The Australian Greens are demanding a full judicial inquiry with the authority of the Royal Commission to investigate the alleged "dirty deals" of the Reserve Bank of Australia including its subsidiaries.
The Reserve Bank of Australia is currently under fire for using a front man to deal with the brother-in-law of Saddam Hussein. The front man was trying to close a deal involving the sale of plastic banknotes to the Iraqi government at the height of the sanctions imposed by the United Nations.
Adam Bandt, Australia Greens Deputy Leader, urged Prime Minister Tony Abbott and the Coalition government to form an inquiry that has the same powers as the one that investigated the scandal involving the Australian Wheat Board.
Mr Bandt said that most Australians might be shocked to know that the respected Reserve Bank has been using funds to finance deals with the Iraqi dictator Saddam Hussein.
The stench the Reserve Bank of Australia and its subsidiaries is so strong that a full official investigation is needed to clean up the air.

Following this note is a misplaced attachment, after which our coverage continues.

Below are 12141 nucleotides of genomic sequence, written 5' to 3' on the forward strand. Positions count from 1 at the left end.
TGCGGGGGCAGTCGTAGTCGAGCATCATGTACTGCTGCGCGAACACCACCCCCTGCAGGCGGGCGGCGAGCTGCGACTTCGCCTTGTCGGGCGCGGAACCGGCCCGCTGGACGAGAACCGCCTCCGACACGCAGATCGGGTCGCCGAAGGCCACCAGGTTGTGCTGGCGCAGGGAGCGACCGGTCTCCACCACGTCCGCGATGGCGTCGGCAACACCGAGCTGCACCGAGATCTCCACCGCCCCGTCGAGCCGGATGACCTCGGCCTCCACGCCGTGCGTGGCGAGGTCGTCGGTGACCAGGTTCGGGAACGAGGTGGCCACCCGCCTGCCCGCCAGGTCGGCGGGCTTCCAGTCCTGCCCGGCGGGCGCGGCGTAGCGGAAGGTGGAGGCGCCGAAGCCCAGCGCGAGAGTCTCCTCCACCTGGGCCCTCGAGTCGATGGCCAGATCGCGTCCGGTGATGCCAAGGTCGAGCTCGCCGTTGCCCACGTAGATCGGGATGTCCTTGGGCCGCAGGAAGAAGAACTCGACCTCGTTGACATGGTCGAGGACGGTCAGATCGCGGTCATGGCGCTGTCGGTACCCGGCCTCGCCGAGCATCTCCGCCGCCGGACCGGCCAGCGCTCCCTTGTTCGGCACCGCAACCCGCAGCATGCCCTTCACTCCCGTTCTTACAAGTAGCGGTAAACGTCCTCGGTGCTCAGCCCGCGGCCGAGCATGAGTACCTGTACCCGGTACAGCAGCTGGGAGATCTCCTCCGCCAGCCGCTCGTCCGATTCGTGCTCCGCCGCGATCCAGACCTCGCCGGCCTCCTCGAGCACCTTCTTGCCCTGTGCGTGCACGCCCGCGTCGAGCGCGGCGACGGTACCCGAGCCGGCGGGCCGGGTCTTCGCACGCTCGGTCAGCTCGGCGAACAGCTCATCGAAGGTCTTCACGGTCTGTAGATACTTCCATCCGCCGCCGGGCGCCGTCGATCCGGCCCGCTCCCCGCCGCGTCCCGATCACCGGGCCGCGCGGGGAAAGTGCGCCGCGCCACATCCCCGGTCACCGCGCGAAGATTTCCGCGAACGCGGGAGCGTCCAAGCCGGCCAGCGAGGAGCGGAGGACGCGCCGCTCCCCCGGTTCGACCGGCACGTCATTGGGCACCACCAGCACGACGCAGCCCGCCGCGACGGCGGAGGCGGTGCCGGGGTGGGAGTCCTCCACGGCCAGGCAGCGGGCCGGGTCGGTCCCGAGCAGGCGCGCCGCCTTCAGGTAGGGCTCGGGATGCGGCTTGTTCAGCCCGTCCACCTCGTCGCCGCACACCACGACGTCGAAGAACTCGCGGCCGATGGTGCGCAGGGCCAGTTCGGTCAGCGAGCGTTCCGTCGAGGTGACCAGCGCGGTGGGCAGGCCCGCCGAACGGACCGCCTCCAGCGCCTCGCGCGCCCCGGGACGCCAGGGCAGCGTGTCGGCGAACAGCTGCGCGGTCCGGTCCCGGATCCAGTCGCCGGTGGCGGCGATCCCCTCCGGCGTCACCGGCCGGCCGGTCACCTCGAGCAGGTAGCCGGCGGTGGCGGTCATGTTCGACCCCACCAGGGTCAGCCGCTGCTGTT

Fairfax and ABC teamed up to investigate the Reserve Bank of Australia and its two subsidiaries, Note Printing Australia and Securency. According to both Fairfax and ABC, the Australian Securities and Investment Commission failed to investigate corruption allegations. The securities watchdog ignored the reported claims of Brian Good, a former National Bank of Australia executive and whistleblower.
Mr Bandt wanted to investigate the allegations against the Reserve Bank and its alleged Hussein dealings because if the allegations were true, Reserve Bank of Australia officials had indeed deceived the Parliament.
Mr Bandt found the thought to be disturbing. He vowed that when Parliament sessions resume, the Australia Greens will move to have Reserve Bank officials appear before Parliament and answer the allegations in front of a committee.
The Reserve Bank of Australia had sent out a statement earlier that said its visit to Iraq was well-documented by media in 2009. The statement also said that the 1998 visit to Iraq was ill-advised. The RBA also reiterated that there were no banknotes given to the Iraqis.
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